This week, Monday July 24th to Sunday July 30th, was almost entirely consumed by the needless drama about prayers at Al Aqsa mosque. The story so far: on Friday July 14th three Israeli Palestinians emerged from the Haram al-Sharif/Temple Mount compound and, with home-made weapons, shot dead two Israeli Druze police officers.
Israel police quickly found the 3 gunmen and shot them dead, As a roughly eye-for-an-eye retaliation it could have ended there. But the Palestinian impudence and the desecration of their own holy place meant that Israeli superior power had to be demonstrated. On July 15th and 16th Israeli police closed Al Aqsa and the entry of Palestinians to the compound.
When it re-opened the Israeli Security Cabinet – which has no authority over the compound – had ordered the installation of a row of metal detector gates manned by Israeli security officers, through which all Palestinians wanting to worship would have to pass. At this point it became all confusion about who said what when. There were violent clashes between the border police and young Palestinians. What proved to be far more effective were spontaneous mass prayer sessions. Thus by the end of the second week the Palestinian presence was quiet, devout and non-violent, the Israeli presence as a threatening bid to gain control of the holy compound after having disrupted the status quo.
Dan Cohen names the many Israeli politicians guilty of ‘incitement’ to assert sovereignty over the compound:
Fight to the death for control over sacred site
PM Netanyahu’s constant accusation that Palestinian people only oppose the Israeli state because of ‘incitement’ by the PA (or Facebook posters) incites others to see the incitement by his own side. Edo Konrad identifies the violent hostility towards all Palestinians displayed by the Israeli right wing as inciting mass hatred:
Incitement to cast out Palestinians
In a powerful bit of analysis Yossie Verter homes in on the chaotic behaviour of the government during this crisis. The penalty for having treated every issue as a matter of ‘security’ means they are thrown into confusion when security is really not an issue:
‘Is this a state or a security company?’
Although the majority of Israelis thought PM Netanyahu had made a mess of the security gates, Gil Hoffman, JPost, they will not turn against him because the prospect of the Left gaining a victory is an anathema:
Israelis will not turn on U-turn Bibi
Nir Hasson and Jonathan Ofir in separate articles recount the history of the site, its symbolism and previous Israel incursions into it:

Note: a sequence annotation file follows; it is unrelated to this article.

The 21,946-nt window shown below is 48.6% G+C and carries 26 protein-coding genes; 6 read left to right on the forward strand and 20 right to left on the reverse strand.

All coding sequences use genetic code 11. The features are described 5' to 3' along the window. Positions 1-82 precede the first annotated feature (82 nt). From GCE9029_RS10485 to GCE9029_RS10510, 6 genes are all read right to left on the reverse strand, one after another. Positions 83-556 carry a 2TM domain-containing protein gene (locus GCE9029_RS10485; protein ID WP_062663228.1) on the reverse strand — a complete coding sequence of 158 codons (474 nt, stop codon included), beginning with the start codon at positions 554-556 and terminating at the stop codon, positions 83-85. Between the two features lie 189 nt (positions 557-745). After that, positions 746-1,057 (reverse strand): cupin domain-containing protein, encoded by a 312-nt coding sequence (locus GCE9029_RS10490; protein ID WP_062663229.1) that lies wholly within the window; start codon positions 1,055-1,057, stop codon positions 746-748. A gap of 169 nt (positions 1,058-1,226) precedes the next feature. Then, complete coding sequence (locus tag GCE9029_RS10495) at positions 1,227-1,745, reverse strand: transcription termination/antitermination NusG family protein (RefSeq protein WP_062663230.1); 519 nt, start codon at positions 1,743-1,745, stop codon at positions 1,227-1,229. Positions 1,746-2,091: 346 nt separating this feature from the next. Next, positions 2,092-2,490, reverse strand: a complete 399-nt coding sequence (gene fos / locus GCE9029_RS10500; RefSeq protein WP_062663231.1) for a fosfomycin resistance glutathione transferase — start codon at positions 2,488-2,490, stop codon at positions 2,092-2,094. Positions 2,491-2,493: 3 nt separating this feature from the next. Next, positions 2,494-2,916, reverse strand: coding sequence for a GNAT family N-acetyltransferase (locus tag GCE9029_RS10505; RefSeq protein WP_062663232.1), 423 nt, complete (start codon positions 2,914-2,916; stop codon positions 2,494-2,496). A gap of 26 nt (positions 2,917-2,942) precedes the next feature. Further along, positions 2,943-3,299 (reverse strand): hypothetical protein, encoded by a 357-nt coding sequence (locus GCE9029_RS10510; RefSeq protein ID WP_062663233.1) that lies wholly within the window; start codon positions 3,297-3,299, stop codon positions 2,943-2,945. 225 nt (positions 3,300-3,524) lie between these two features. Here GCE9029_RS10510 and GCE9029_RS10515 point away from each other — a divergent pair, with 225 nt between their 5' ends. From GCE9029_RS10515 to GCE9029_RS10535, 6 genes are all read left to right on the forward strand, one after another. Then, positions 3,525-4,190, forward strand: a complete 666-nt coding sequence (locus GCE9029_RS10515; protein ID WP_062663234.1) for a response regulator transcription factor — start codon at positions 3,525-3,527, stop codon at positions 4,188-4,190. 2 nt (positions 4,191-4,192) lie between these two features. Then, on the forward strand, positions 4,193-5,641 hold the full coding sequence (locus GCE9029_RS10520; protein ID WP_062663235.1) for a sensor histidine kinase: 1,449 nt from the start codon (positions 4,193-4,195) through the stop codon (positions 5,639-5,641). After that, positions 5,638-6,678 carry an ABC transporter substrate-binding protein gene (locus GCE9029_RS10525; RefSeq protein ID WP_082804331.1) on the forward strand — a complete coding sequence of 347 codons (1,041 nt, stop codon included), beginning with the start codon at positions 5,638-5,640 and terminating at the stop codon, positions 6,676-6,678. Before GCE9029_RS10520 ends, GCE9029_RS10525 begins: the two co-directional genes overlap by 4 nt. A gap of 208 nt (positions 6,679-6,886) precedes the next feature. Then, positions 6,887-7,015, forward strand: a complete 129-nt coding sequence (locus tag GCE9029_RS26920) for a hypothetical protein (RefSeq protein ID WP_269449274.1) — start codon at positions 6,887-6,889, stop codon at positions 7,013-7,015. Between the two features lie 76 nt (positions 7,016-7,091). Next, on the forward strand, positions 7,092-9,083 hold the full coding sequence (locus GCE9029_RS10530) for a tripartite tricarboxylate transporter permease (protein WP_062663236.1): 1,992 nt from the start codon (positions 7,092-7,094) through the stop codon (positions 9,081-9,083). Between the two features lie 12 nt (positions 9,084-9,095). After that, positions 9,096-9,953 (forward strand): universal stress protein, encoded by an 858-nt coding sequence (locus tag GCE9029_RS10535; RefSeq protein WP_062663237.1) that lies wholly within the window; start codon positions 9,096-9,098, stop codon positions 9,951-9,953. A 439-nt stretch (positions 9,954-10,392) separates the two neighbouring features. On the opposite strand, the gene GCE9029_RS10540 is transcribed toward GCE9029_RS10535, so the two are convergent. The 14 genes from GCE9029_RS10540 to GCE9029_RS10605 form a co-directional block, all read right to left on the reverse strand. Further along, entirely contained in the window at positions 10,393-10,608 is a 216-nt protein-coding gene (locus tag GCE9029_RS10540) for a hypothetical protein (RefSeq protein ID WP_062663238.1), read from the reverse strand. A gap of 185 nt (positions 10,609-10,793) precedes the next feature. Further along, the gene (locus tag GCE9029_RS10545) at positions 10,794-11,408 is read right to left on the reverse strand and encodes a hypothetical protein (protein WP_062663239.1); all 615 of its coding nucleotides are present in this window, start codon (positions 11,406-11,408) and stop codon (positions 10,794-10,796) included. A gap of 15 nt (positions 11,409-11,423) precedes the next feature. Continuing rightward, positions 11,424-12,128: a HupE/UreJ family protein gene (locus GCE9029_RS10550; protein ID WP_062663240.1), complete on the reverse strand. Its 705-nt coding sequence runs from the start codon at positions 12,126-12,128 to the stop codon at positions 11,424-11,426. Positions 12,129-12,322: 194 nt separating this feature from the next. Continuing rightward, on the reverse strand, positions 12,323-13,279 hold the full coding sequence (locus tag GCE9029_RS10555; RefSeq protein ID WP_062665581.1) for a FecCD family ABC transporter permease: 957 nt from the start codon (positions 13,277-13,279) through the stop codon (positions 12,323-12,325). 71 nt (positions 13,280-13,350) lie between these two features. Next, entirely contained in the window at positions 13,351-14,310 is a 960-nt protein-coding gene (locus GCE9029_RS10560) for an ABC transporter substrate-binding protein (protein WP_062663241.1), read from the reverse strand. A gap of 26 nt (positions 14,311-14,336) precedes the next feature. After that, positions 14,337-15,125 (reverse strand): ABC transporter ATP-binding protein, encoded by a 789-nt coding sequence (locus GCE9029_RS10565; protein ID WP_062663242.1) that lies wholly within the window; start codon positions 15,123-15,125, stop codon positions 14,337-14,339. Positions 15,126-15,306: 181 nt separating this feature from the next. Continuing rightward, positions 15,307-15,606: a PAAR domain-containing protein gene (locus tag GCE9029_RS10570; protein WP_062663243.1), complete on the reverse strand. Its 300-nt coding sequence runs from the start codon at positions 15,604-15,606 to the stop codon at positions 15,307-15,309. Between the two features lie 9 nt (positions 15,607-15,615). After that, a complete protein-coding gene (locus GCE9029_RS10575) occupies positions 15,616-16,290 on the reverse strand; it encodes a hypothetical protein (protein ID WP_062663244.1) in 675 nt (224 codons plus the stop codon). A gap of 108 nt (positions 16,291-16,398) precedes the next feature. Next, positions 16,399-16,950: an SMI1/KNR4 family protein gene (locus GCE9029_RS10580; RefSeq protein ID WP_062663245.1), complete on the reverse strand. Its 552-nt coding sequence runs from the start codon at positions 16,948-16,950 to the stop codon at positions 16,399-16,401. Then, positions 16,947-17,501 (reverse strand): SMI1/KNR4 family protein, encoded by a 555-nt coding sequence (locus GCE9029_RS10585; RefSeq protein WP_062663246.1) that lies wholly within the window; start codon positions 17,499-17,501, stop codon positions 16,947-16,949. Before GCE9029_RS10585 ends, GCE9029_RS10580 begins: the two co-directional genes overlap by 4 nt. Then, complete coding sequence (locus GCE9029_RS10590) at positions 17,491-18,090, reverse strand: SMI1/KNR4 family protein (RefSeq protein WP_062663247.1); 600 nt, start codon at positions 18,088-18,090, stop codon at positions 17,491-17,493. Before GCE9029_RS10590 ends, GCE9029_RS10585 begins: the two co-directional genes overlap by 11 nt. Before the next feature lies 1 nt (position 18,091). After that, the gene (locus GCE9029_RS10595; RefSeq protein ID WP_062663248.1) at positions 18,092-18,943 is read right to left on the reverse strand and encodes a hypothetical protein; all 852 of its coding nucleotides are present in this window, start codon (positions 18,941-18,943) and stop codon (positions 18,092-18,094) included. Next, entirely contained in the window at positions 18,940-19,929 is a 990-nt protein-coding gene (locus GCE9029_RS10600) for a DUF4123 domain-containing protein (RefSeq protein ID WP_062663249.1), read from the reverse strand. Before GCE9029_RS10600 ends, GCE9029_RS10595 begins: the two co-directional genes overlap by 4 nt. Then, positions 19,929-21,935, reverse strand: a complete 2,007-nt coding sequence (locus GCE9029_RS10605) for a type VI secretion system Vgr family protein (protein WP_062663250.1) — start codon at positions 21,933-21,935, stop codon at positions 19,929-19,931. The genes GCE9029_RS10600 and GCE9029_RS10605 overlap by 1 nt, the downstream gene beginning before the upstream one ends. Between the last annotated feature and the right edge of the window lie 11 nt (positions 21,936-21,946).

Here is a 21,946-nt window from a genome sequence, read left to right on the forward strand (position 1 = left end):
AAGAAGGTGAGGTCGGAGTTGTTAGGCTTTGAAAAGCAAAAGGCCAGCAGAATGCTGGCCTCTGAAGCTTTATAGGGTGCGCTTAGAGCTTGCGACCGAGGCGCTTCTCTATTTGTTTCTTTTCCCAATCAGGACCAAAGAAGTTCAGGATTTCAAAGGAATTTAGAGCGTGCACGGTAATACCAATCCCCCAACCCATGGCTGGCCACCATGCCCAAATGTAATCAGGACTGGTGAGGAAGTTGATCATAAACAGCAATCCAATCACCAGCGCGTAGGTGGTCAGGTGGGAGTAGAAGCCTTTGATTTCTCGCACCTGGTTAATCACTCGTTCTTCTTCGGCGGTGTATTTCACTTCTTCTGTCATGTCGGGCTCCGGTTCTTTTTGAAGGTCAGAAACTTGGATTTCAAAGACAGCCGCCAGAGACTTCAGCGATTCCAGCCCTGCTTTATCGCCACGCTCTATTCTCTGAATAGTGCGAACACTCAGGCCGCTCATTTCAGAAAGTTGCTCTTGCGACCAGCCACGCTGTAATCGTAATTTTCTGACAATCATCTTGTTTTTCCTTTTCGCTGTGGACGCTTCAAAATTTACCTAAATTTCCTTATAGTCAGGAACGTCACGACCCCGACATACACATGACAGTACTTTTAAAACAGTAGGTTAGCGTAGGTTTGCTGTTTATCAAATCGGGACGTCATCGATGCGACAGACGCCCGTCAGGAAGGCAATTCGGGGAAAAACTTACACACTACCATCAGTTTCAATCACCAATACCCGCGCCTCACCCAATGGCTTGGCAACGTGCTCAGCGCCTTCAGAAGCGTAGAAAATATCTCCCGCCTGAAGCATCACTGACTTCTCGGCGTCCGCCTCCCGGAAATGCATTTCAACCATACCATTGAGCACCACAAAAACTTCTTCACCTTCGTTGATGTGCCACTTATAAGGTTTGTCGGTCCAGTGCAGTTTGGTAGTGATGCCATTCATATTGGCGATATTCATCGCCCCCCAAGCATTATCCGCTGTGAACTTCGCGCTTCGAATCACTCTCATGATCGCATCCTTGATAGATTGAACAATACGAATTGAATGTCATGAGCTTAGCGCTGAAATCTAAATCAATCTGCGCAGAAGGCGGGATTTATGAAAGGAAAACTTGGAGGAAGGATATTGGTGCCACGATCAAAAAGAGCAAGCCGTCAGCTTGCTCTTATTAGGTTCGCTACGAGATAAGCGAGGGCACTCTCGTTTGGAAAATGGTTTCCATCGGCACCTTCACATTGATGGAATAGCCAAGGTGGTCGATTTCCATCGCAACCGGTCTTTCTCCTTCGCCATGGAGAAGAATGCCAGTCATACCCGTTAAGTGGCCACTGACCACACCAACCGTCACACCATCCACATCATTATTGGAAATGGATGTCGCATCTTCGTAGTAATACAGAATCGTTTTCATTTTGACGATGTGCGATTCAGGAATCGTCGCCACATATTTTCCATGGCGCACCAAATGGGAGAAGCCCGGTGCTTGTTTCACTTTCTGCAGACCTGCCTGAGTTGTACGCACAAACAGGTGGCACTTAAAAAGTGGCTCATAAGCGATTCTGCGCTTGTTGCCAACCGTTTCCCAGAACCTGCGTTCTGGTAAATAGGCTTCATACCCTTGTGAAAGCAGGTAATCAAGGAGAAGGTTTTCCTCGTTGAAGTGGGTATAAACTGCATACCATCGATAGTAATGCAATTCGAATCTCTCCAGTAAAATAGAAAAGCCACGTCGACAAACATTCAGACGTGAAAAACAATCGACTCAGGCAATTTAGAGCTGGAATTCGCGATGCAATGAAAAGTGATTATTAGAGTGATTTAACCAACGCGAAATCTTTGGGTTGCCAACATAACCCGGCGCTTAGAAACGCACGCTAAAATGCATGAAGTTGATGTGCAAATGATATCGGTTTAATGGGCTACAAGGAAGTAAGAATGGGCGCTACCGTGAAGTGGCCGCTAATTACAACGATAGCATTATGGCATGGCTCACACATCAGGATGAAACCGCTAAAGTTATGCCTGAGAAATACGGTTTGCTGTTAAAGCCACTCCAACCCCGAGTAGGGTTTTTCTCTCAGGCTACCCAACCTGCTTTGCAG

From a quiet religious site to one of noisy political violence
Harry Hagopian also reminds us of the history of Israeli incursions on the Noble Sanctuary which used to be defended by all Arab states but is no more. Plus Bibi, whose coterie uses religious arguments to make political gains, blames Al Jazeera for incitement:
Using religion to make political gains
Given the usual stereotype of Palestinian resistance (terrorist beasts) it is surprising that media in Israel and abroad made no comment on the non-violent nature of Palestinian protest at this interference in their religious lives by the Israeli state:
Victory for non-violent protest
So far there hasn’t been an article summing up all the extraordinary changes in Jerusalem’s political life in the last fortnight. The mass protest produced a sense of unity amongst the people of Jerusalem, not so much the Jerusalem intifada which some have dubbed it as the alternative Jerusalem model of inclusive resistance:
Warm embrace of Christians at Al Aqsa protest
Two very different Palestinian commentators, Daoud Kuttab and Inas Abbad, both note the new quality of resistance, and of self-making, in this conflict. It is not just the non-violence; not just the irrelevance of the Hamas/Fatah division; it is also the way in which Palestinians of any age or either gender felt they could contribute:
A new form of politics – no factions
Two articles in Al Jazeera, one pointing out how the famed security apparatus of the Israeli state could not stop, or corral, the Al Aqsa resistance,
Cracks in the security apparatus
the other recording the heady feeling amongst Jerusalem Palestinians of ‘We won’! This battle achieved the seemingly impossible (and probably temporary) – Palestinian unity:
Opposition unites on Al Aqsa
One of the few things that unites Americans – well, most of them – is that Israel is sacred and thus above criticism. No political party dares disrupt this so there has been no demand to use human right criteria and little opposition to a new bill which outlaws any boycott against buying Israeli products. It’s up to an NGO, the American Civil Liberties Union (ACLU) to question this on the basis of free speech and free choice:
Protecting Israel from principles of free speech
Akiva Eldar, like most sensible people, recognises that the BDS movement is not antisemitic. Rather, Israelis are deluded if they think that the Occupation and subjugation of Palestinians does them no harm:
It’s mad to pretend the Occupation does Israel no harm
Tzai Hanegbi (who he?) Israel’s ‘regional co-operation minister’ has made a bid for notoriety by posting on Facebook a statement which re-iterates ’48 and ’67, lie a bell tolling doom, to remind Palestinians that every time they fight back they are defeated and if they try again they will be subject to another Nakba:
Bow down or we’ll chuck you out – again
And more besides.